The Victorian government has introduced new laws this week to allow authorities to enforce ‘noise bans’ of up to 72 hours.
Minister for environment and climate change, Ryan Smith, said strengthening the residential noise abatement directions given by police or councils would help many of the 770,000 Victorians affected by excessive noise each year.
“The longer duration of noise bans protect families and communities from the impacts of inappropriately loud music, power tools and machinery during unreasonable times,” he said.
“Previously, police or local council directions to reduce noise levels only remained in effect for 12 hours. The change in law will help police and councils enforce noise abatement more effectively and send a stronger signal to offenders that excessive noise is unacceptable.”
Mr Smith said it was hoped the law would reduce noise levels, change the behaviour of repeat offenders and also more effectively stop noise from re-occurring during weekends.
Leah Calnan, director of Metro Property Management in Victoria, told Residential Property Manager the practicality of the law was questionable.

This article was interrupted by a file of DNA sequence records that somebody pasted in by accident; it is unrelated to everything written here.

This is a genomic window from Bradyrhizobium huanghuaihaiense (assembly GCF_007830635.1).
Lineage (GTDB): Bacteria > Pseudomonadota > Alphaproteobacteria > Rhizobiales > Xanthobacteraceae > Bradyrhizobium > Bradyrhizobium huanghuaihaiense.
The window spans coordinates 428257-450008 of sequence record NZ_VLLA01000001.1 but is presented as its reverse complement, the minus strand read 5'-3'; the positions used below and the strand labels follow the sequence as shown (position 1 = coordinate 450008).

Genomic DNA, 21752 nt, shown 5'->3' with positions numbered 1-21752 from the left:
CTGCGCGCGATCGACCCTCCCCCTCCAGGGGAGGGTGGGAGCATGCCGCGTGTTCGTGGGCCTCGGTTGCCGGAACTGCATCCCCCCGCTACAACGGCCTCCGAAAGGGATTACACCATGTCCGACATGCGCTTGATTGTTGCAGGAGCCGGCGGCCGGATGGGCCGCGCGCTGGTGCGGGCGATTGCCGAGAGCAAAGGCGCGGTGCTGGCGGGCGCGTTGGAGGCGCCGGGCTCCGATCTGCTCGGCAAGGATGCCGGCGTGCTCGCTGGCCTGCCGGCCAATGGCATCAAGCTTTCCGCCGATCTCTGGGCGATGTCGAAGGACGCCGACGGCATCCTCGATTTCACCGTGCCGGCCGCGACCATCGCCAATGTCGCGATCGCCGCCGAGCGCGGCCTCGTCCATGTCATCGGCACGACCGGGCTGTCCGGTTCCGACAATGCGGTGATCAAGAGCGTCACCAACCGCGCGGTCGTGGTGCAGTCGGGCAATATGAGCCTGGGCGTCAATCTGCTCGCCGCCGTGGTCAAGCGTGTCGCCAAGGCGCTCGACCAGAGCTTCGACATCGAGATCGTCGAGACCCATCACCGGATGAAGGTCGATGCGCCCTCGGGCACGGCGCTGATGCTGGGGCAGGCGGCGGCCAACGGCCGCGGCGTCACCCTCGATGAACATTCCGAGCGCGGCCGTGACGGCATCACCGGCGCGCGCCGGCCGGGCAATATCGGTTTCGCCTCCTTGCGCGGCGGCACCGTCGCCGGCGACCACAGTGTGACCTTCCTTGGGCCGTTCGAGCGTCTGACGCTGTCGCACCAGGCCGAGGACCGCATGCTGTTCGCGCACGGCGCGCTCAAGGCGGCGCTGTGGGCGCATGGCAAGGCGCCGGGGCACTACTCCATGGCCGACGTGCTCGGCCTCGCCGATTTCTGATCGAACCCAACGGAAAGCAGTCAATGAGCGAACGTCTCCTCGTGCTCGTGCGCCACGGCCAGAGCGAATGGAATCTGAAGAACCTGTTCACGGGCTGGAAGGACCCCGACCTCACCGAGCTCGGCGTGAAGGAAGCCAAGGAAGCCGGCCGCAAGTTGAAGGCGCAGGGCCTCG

“I think it could easily be manipulated if there’s a neighbour that didn’t like a resident or another neighbour in a tenanted property,” she said. “I’m wondering how the council is going to enforce it because it’s hard enough for the police to go out there and pursue a noise complaint.”
Ms Calnan said the law did not give property managers any more power apart from advising tenants to quieten down or serving them with a breach notice.
She added that there were aspects of the law that were ambiguous and difficult to define.
“What are ‘unreasonable times’? If I’ve got a newborn, eight o’clock at night is an unreasonable time in my world but that doesn’t stop my neighbour from mowing their lawn during the summer months up to nine o’clock.”
A government spokesperson said the schedule of hours would vary depending on whether it was a weekday or a weekend and the type of equipment that was used.
He added that the law had and would continue to be enforced by police and authorised local council officers.
“They will have the discretion to simply issue a verbal warning, or request, or if they see fit they will be able to issue an abatement notice for anywhere up to 72 hours. The fine for failing to heed an abatement notice is $704,” he said.